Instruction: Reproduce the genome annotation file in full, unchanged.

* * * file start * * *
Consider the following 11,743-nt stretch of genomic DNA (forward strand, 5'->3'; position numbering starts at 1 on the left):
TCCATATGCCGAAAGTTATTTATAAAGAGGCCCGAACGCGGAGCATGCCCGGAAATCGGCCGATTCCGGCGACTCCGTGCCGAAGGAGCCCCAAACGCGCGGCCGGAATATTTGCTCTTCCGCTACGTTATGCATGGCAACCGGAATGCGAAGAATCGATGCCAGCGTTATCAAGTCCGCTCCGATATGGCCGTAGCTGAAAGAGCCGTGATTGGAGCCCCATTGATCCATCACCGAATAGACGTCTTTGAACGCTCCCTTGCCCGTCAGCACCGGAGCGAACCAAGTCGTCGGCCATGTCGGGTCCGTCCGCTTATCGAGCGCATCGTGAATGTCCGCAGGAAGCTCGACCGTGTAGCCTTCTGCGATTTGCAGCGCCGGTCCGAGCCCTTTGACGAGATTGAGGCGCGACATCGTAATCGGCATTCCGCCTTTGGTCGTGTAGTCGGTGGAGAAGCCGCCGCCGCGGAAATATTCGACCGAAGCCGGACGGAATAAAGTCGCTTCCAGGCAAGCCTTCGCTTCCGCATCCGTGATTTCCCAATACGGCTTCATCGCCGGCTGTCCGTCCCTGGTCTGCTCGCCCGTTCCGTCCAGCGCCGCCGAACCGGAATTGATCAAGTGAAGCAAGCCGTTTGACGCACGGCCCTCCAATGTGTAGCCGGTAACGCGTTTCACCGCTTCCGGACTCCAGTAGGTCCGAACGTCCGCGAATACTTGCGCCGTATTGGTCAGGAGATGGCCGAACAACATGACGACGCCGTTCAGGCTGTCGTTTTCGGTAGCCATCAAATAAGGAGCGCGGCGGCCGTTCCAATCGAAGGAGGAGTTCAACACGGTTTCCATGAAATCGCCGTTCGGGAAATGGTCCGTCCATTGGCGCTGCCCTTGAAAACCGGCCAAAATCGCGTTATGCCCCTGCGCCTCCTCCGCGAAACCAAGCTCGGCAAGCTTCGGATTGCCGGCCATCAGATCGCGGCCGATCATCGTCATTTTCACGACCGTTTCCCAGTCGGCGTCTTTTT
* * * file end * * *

Consider the following 11,743-nt stretch of genomic DNA (forward strand, 5'->3'; position numbering starts at 1 on the left):
TCCATATGCCGAAAGTTATTTATAAAGAGGCCCGAACGCGGAGCATGCCCGGAAATCGGCCGATTCCGGCGACTCCGTGCCGAAGGAGCCCCAAACGCGCGGCCGGAATATTTGCTCTTCCGCTACGTTATGCATGGCAACCGGAATGCGAAGAATCGATGCCAGCGTTATCAAGTCCGCTCCGATATGGCCGTAGCTGAAAGAGCCGTGATTGGAGCCCCATTGATCCATCACCGAATAGACGTCTTTGAACGCTCCCTTGCCCGTCAGCACCGGAGCGAACCAAGTCGTCGGCCATGTCGGGTCCGTCCGCTTATCGAGCGCATCGTGAATGTCCGCAGGAAGCTCGACCGTGTAGCCTTCTGCGATTTGCAGCGCCGGTCCGAGCCCTTTGACGAGATTGAGGCGCGACATCGTAATCGGCATTCCGCCTTTGGTCGTGTAGTCGGTGGAGAAGCCGCCGCCGCGGAAATATTCGACCGAAGCCGGACGGAATAAAGTCGCTTCCAGGCAAGCCTTCGCTTCCGCATCCGTGATTTCCCAATACGGCTTCATCGCCGGCTGTCCGTCCCTGGTCTGCTCGCCCGTTCCGTCCAGCGCCGCCGAACCGGAATTGATCAAGTGAAGCAAGCCGTTTGACGCACGGCCCTCCAATGTGTAGCCGGTAACGCGTTTCACCGCTTCCGGACTCCAGTAGGTCCGAACGTCCGCGAATACTTGCGCCGTATTGGTCAGGAGATGGCCGAACAACATGACGACGCCGTTCAGGCTGTCGTTTTCGGTAGCCATCAAATAAGGAGCGCGGCGGCCGTTCCAATCGAAGGAGGAGTTCAACACGGTTTCCATGAAATCGCCGTTCGGGAAATGGTCCGTCCATTGGCGCTGCCCTTGAAAACCGGCCAAAATCGCGTTATGCCCCTGCGCCTCCTCCGCGAAACCAAGCTCGGCAAGCTTCGGATTGCCGGCCATCAGATCGCGGCCGATCATCGTCATTTTCACGACCGTTTCCCAGTCGGCGTCTTTTT